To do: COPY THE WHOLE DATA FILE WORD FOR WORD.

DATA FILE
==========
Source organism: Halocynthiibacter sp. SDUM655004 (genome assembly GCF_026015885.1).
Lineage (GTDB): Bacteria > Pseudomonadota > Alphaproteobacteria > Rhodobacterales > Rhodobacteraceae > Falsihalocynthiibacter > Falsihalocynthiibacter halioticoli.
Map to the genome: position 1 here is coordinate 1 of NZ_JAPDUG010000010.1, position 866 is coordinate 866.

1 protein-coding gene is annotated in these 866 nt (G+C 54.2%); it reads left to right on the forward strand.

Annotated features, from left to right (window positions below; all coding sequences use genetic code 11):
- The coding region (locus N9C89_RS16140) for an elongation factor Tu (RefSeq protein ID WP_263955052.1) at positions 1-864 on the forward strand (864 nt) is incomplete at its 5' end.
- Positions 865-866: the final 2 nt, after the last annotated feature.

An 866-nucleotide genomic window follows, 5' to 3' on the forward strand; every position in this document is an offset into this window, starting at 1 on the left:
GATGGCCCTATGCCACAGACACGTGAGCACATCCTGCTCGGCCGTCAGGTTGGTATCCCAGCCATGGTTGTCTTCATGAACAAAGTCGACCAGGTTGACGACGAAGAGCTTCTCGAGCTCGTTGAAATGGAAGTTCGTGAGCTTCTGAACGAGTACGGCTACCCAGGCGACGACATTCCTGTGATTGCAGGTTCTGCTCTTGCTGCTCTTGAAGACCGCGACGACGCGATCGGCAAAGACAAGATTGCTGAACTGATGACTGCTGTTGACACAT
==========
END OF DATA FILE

Source organism: Halocynthiibacter sp. SDUM655004 (genome assembly GCF_026015885.1).
Lineage (GTDB): Bacteria > Pseudomonadota > Alphaproteobacteria > Rhodobacterales > Rhodobacteraceae > Falsihalocynthiibacter > Falsihalocynthiibacter halioticoli.
Map to the genome: position 1 here is coordinate 1 of NZ_JAPDUG010000010.1, position 866 is coordinate 866.

1 protein-coding gene is annotated in these 866 nt (G+C 54.2%); it reads left to right on the forward strand.

Annotated features, from left to right (window positions below; all coding sequences use genetic code 11):
- The coding region (locus N9C89_RS16140) for an elongation factor Tu (RefSeq protein ID WP_263955052.1) at positions 1-864 on the forward strand (864 nt) is incomplete at its 5' end.
- Positions 865-866: the final 2 nt, after the last annotated feature.

An 866-nucleotide genomic window follows, 5' to 3' on the forward strand; every position in this document is an offset into this window, starting at 1 on the left:
GATGGCCCTATGCCACAGACACGTGAGCACATCCTGCTCGGCCGTCAGGTTGGTATCCCAGCCATGGTTGTCTTCATGAACAAAGTCGACCAGGTTGACGACGAAGAGCTTCTCGAGCTCGTTGAAATGGAAGTTCGTGAGCTTCTGAACGAGTACGGCTACCCAGGCGACGACATTCCTGTGATTGCAGGTTCTGCTCTTGCTGCTCTTGAAGACCGCGACGACGCGATCGGCAAAGACAAGATTGCTGAACTGATGACTGCTGTTGACACAT